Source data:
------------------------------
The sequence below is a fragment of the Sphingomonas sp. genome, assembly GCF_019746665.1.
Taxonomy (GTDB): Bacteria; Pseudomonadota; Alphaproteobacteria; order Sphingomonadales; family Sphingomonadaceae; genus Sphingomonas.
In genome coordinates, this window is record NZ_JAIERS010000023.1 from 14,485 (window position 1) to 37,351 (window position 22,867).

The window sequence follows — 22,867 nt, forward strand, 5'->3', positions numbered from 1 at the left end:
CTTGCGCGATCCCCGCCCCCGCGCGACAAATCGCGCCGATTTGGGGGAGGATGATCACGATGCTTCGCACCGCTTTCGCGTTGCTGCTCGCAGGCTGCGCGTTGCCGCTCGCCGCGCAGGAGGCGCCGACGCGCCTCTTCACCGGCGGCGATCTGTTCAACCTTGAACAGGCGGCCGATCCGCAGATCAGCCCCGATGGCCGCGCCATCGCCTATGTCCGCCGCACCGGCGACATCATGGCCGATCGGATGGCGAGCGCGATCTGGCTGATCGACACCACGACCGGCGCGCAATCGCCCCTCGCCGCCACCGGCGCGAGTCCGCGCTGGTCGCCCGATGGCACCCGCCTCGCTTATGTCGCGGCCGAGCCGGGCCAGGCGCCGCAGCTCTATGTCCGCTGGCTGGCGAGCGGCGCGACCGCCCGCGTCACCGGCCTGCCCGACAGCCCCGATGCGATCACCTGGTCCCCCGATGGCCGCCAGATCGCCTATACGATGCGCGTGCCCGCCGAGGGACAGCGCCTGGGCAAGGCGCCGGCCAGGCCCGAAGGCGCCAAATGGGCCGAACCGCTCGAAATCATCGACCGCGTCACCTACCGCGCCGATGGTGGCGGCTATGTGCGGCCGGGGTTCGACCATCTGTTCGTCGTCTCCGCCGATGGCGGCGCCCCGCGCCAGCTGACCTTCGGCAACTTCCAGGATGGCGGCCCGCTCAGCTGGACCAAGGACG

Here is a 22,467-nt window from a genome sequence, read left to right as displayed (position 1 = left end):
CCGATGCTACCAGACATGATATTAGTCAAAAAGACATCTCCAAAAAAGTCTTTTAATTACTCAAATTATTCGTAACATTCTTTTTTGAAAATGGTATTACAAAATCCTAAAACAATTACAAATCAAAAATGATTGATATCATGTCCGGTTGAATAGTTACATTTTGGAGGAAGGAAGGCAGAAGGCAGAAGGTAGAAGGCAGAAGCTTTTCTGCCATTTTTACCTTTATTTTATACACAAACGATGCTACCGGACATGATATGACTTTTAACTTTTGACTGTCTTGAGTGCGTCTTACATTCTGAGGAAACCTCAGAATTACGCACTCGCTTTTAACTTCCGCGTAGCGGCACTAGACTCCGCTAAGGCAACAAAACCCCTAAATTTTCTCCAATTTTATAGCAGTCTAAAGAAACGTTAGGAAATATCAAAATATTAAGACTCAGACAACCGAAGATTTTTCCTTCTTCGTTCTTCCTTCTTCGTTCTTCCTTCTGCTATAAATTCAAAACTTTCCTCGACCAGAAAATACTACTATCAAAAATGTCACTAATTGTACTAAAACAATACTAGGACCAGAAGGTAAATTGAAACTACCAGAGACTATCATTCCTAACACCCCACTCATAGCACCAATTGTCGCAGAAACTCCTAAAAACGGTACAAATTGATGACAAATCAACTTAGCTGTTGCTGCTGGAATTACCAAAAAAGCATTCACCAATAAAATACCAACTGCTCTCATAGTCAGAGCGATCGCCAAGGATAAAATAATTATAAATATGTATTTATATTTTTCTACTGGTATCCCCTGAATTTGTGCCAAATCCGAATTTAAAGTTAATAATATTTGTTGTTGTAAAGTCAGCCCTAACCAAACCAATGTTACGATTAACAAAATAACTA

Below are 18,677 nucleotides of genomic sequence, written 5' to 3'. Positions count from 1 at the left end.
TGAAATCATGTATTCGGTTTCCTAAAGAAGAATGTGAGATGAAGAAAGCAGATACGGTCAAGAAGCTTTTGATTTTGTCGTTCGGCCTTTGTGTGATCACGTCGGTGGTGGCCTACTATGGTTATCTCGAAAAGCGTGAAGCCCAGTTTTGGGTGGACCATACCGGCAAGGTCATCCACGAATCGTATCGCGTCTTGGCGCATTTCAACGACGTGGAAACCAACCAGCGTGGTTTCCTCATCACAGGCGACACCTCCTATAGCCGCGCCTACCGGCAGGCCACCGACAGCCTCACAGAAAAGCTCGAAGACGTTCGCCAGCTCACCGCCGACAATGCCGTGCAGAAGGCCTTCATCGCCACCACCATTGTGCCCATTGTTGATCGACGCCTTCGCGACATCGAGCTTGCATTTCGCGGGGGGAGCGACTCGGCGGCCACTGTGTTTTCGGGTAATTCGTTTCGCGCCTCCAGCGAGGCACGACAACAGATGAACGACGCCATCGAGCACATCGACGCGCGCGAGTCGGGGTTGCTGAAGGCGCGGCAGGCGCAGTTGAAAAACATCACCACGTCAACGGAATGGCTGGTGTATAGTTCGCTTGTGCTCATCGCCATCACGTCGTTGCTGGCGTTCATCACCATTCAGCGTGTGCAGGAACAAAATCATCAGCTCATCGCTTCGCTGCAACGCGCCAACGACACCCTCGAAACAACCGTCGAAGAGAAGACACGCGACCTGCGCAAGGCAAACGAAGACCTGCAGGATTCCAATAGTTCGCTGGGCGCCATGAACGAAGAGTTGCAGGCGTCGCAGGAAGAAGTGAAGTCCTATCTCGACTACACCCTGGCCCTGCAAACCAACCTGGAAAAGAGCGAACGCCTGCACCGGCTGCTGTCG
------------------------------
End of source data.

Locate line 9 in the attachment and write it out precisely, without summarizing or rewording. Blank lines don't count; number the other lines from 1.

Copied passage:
TGAAATCATGTATTCGGTTTCCTAAAGAAGAATGTGAGATGAAGAAAGCAGATACGGTCAAGAAGCTTTTGATTTTGTCGTTCGGCCTTTGTGTGATCACGTCGGTGGTGGCCTACTATGGTTATCTCGAAAAGCGTGAAGCCCAGTTTTGGGTGGACCATACCGGCAAGGTCATCCACGAATCGTATCGCGTCTTGGCGCATTTCAACGACGTGGAAACCAACCAGCGTGGTTTCCTCATCACAGGCGACACCTCCTATAGCCGCGCCTACCGGCAGGCCACCGACAGCCTCACAGAAAAGCTCGAAGACGTTCGCCAGCTCACCGCCGACAATGCCGTGCAGAAGGCCTTCATCGCCACCACCATTGTGCCCATTGTTGATCGACGCCTTCGCGACATCGAGCTTGCATTTCGCGGGGGGAGCGACTCGGCGGCCACTGTGTTTTCGGGTAATTCGTTTCGCGCCTCCAGCGAGGCACGACAACAGATGAACGACGCCATCGAGCACATCGACGCGCGCGAGTCGGGGTTGCTGAAGGCGCGGCAGGCGCAGTTGAAAAACATCACCACGTCAACGGAATGGCTGGTGTATAGTTCGCTTGTGCTCATCGCCATCACGTCGTTGCTGGCGTTCATCACCATTCAGCGTGTGCAGGAACAAAATCATCAGCTCATCGCTTCGCTGCAACGCGCCAACGACACCCTCGAAACAACCGTCGAAGAGAAGACACGCGACCTGCGCAAGGCAAACGAAGACCTGCAGGATTCCAATAGTTCGCTGGGCGCCATGAACGAAGAGTTGCAGGCGTCGCAGGAAGAAGTGAAGTCCTATCTCGACTACACCCTGGCCCTGCAAACCAACCTGGAAAAGAGCGAACGCCTGCACCGGCTGCTGTCG